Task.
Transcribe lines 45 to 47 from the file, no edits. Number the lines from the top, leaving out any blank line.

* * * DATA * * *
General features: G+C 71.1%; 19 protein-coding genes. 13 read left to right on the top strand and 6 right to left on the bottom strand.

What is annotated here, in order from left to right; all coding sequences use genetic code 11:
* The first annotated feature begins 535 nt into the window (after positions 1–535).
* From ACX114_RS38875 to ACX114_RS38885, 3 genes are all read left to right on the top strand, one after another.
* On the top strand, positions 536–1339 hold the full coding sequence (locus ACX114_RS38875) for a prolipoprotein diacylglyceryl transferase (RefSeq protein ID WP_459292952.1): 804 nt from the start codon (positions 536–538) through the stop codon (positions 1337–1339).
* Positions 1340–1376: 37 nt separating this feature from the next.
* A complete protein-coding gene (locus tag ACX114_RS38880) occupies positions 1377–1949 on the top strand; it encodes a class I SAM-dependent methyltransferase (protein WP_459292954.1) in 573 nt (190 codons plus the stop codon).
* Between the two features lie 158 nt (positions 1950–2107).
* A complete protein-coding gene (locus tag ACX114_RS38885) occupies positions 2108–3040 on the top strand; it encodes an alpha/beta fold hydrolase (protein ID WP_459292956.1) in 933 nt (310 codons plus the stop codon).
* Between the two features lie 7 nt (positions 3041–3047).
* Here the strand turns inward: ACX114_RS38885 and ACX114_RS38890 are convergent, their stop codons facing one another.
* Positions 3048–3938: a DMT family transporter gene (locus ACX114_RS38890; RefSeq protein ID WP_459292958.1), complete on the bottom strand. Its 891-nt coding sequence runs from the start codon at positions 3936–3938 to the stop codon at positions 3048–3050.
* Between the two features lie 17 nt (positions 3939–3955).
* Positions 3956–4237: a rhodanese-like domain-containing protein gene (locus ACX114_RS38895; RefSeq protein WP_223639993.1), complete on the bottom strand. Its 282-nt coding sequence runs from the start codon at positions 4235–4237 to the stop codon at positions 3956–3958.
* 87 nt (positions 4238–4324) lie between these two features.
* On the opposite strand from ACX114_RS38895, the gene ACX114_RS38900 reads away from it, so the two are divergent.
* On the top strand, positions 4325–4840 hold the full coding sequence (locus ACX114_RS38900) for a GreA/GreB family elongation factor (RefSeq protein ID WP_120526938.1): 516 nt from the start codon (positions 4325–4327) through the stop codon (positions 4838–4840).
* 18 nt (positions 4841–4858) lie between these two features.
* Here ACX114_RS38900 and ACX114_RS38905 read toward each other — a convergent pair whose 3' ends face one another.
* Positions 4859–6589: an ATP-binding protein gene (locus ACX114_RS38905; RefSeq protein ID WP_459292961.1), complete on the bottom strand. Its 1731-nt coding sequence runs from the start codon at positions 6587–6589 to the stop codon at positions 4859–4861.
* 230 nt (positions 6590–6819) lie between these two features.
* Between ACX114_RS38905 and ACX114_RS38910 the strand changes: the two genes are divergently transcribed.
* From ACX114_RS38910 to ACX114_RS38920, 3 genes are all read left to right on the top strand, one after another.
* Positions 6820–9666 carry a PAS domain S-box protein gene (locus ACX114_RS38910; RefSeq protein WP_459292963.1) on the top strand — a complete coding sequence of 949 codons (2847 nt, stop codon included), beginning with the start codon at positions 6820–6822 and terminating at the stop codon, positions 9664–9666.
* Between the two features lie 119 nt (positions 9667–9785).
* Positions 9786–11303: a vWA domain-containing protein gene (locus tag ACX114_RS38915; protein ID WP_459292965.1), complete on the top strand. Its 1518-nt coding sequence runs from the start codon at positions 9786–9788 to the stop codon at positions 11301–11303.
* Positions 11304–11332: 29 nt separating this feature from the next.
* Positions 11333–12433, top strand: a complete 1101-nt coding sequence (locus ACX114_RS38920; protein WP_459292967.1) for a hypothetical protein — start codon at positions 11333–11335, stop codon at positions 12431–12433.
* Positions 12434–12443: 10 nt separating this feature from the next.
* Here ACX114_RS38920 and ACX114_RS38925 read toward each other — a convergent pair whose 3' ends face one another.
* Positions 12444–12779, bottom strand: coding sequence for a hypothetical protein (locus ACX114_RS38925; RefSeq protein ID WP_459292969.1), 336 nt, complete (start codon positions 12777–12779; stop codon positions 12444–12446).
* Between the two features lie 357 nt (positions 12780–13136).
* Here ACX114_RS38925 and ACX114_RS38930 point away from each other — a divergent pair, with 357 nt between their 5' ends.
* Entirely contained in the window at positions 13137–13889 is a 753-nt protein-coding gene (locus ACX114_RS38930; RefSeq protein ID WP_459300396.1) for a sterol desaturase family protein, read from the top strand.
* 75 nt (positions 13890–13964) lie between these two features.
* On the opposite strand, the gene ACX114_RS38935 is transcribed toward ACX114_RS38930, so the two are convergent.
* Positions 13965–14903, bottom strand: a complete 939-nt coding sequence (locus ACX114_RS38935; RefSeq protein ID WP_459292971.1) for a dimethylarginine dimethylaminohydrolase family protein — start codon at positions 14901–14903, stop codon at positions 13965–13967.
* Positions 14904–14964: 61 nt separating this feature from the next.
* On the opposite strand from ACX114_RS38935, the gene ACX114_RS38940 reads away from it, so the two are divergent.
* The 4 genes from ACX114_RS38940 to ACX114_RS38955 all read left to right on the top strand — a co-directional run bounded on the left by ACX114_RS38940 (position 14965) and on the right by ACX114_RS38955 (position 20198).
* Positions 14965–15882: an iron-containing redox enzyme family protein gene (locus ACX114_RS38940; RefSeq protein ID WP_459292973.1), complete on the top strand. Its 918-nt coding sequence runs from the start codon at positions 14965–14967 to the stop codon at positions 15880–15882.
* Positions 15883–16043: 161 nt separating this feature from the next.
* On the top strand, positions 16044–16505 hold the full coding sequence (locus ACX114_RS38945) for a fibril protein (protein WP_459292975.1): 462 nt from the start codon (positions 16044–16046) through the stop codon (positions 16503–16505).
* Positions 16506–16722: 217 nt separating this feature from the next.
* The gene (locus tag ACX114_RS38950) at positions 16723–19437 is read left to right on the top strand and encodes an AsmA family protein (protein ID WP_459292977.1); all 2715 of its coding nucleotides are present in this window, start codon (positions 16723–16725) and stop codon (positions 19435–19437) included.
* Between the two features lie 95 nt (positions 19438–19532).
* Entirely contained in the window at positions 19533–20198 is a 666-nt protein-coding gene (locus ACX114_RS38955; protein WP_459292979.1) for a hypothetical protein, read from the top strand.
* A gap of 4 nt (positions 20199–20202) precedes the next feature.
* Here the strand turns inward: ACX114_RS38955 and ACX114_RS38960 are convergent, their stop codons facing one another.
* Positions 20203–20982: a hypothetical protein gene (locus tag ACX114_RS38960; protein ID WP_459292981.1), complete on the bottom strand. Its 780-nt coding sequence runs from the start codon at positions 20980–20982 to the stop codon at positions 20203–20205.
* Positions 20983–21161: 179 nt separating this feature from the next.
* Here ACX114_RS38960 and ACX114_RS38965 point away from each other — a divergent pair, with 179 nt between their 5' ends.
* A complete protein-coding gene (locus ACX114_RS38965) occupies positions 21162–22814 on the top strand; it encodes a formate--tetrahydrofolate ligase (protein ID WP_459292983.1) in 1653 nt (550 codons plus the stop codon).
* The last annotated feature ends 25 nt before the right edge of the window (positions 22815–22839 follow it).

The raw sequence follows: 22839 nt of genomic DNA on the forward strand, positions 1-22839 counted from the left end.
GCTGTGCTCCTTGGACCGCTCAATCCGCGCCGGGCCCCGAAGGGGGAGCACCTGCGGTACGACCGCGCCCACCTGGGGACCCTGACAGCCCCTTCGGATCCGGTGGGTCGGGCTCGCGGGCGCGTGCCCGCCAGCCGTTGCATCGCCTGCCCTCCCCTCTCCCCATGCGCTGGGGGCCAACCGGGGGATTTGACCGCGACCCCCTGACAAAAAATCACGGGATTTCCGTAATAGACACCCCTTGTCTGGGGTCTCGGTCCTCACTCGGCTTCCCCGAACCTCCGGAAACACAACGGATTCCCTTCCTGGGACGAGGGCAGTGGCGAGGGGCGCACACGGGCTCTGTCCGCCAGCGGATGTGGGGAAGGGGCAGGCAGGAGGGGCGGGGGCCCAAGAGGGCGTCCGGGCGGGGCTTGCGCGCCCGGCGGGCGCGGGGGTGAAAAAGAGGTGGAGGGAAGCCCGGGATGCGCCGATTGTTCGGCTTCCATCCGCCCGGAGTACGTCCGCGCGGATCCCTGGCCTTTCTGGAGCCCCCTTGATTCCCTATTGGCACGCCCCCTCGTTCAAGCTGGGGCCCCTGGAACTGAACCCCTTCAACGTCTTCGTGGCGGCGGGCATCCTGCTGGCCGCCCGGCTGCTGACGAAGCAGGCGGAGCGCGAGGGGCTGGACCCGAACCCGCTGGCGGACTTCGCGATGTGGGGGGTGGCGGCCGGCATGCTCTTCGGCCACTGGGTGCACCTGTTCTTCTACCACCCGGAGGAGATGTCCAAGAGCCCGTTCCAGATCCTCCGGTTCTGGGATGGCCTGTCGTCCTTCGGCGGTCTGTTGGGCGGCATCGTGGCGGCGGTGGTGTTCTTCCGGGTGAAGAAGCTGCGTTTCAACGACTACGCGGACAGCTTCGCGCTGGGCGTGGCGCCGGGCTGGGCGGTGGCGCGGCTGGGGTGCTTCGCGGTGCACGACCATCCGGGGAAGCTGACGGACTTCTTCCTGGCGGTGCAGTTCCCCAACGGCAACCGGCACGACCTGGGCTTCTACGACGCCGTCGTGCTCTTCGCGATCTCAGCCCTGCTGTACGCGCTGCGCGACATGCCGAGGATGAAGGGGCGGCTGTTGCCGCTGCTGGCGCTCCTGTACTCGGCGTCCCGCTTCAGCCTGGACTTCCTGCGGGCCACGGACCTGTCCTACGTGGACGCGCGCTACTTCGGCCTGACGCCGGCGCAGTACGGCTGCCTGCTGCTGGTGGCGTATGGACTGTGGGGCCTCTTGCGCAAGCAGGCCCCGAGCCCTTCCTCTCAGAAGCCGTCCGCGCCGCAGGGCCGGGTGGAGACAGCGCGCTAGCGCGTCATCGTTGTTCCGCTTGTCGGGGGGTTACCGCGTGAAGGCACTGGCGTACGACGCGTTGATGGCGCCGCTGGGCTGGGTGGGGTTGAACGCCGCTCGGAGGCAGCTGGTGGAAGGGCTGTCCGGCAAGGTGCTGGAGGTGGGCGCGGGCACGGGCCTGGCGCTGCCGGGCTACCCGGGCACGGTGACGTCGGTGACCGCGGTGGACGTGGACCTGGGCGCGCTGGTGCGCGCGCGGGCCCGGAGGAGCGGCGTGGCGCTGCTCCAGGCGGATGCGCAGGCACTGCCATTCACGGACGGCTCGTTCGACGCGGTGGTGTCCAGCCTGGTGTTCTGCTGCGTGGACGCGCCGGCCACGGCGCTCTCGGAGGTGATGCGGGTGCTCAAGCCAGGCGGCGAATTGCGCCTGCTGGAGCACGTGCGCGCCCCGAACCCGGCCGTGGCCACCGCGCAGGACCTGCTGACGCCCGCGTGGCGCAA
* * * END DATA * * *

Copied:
* The gene (locus tag ACX114_RS38950) at positions 16723–19437 is read left to right on the top strand and encodes an AsmA family protein (protein ID WP_459292977.1); all 2715 of its coding nucleotides are present in this window, start codon (positions 16723–16725) and stop codon (positions 19435–19437) included.
* Between the two features lie 95 nt (positions 19438–19532).
* Entirely contained in the window at positions 19533–20198 is a 666-nt protein-coding gene (locus ACX114_RS38955; protein WP_459292979.1) for a hypothetical protein, read from the top strand.